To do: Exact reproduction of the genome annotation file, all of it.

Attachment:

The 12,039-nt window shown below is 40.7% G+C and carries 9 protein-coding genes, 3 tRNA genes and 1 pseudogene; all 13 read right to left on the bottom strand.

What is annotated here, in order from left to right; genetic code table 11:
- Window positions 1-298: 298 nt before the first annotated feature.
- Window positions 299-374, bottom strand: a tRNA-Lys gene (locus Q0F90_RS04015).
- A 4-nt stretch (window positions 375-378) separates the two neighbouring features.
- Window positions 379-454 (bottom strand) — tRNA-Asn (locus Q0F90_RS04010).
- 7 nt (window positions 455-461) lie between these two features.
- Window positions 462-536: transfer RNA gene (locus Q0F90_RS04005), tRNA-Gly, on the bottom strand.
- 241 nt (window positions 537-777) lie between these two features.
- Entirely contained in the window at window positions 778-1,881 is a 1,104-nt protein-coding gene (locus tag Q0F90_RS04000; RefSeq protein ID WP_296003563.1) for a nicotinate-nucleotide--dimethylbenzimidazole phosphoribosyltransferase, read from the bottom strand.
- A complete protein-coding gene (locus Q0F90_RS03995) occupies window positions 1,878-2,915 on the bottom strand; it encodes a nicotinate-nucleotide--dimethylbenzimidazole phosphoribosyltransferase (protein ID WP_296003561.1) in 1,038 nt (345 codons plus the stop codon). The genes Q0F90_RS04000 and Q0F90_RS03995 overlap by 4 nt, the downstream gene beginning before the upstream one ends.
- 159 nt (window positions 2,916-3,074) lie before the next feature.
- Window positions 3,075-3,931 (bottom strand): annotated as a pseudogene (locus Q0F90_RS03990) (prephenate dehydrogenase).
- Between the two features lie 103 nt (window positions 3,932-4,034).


The 12,039-nt window shown below is 40.7% G+C and carries 9 protein-coding genes, 3 tRNA genes and 1 pseudogene; all 13 read right to left on the bottom strand.

What is annotated here, in order from left to right; genetic code table 11:
- Window positions 1-298: 298 nt before the first annotated feature.
- Window positions 299-374, bottom strand: a tRNA-Lys gene (locus Q0F90_RS04015).
- A 4-nt stretch (window positions 375-378) separates the two neighbouring features.
- Window positions 379-454 (bottom strand) — tRNA-Asn (locus Q0F90_RS04010).
- 7 nt (window positions 455-461) lie between these two features.
- Window positions 462-536: transfer RNA gene (locus Q0F90_RS04005), tRNA-Gly, on the bottom strand.
- 241 nt (window positions 537-777) lie between these two features.
- Entirely contained in the window at window positions 778-1,881 is a 1,104-nt protein-coding gene (locus tag Q0F90_RS04000; RefSeq protein ID WP_296003563.1) for a nicotinate-nucleotide--dimethylbenzimidazole phosphoribosyltransferase, read from the bottom strand.
- A complete protein-coding gene (locus Q0F90_RS03995) occupies window positions 1,878-2,915 on the bottom strand; it encodes a nicotinate-nucleotide--dimethylbenzimidazole phosphoribosyltransferase (protein ID WP_296003561.1) in 1,038 nt (345 codons plus the stop codon). The genes Q0F90_RS04000 and Q0F90_RS03995 overlap by 4 nt, the downstream gene beginning before the upstream one ends.
- 159 nt (window positions 2,916-3,074) lie before the next feature.
- Window positions 3,075-3,931 (bottom strand): annotated as a pseudogene (locus Q0F90_RS03990) (prephenate dehydrogenase).
- Between the two features lie 103 nt (window positions 3,932-4,034).